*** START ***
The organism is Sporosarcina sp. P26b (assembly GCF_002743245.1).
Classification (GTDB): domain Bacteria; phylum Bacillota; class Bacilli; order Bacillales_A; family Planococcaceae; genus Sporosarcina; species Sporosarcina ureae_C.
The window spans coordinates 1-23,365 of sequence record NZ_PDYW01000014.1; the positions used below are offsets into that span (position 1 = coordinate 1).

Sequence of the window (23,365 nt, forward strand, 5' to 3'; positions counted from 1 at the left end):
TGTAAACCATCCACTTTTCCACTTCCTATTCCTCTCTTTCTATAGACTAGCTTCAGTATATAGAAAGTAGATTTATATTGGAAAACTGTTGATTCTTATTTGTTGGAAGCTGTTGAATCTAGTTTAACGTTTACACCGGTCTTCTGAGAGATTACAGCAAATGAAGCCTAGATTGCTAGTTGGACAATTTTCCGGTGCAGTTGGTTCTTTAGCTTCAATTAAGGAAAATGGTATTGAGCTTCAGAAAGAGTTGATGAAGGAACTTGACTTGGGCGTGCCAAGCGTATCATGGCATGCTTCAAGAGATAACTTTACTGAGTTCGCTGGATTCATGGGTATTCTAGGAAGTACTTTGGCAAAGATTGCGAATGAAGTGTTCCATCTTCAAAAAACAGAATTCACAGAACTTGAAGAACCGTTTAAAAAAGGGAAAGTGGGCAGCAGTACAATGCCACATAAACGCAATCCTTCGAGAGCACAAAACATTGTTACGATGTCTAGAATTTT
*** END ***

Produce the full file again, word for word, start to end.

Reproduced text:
The organism is Sporosarcina sp. P26b (assembly GCF_002743245.1).
Classification (GTDB): domain Bacteria; phylum Bacillota; class Bacilli; order Bacillales_A; family Planococcaceae; genus Sporosarcina; species Sporosarcina ureae_C.
The window spans coordinates 1-23,365 of sequence record NZ_PDYW01000014.1; the positions used below are offsets into that span (position 1 = coordinate 1).

Sequence of the window (23,365 nt, forward strand, 5' to 3'; positions counted from 1 at the left end):
TGTAAACCATCCACTTTTCCACTTCCTATTCCTCTCTTTCTATAGACTAGCTTCAGTATATAGAAAGTAGATTTATATTGGAAAACTGTTGATTCTTATTTGTTGGAAGCTGTTGAATCTAGTTTAACGTTTACACCGGTCTTCTGAGAGATTACAGCAAATGAAGCCTAGATTGCTAGTTGGACAATTTTCCGGTGCAGTTGGTTCTTTAGCTTCAATTAAGGAAAATGGTATTGAGCTTCAGAAAGAGTTGATGAAGGAACTTGACTTGGGCGTGCCAAGCGTATCATGGCATGCTTCAAGAGATAACTTTACTGAGTTCGCTGGATTCATGGGTATTCTAGGAAGTACTTTGGCAAAGATTGCGAATGAAGTGTTCCATCTTCAAAAAACAGAATTCACAGAACTTGAAGAACCGTTTAAAAAAGGGAAAGTGGGCAGCAGTACAATGCCACATAAACGCAATCCTTCGAGAGCACAAAACATTGTTACGATGTCTAGAATTTT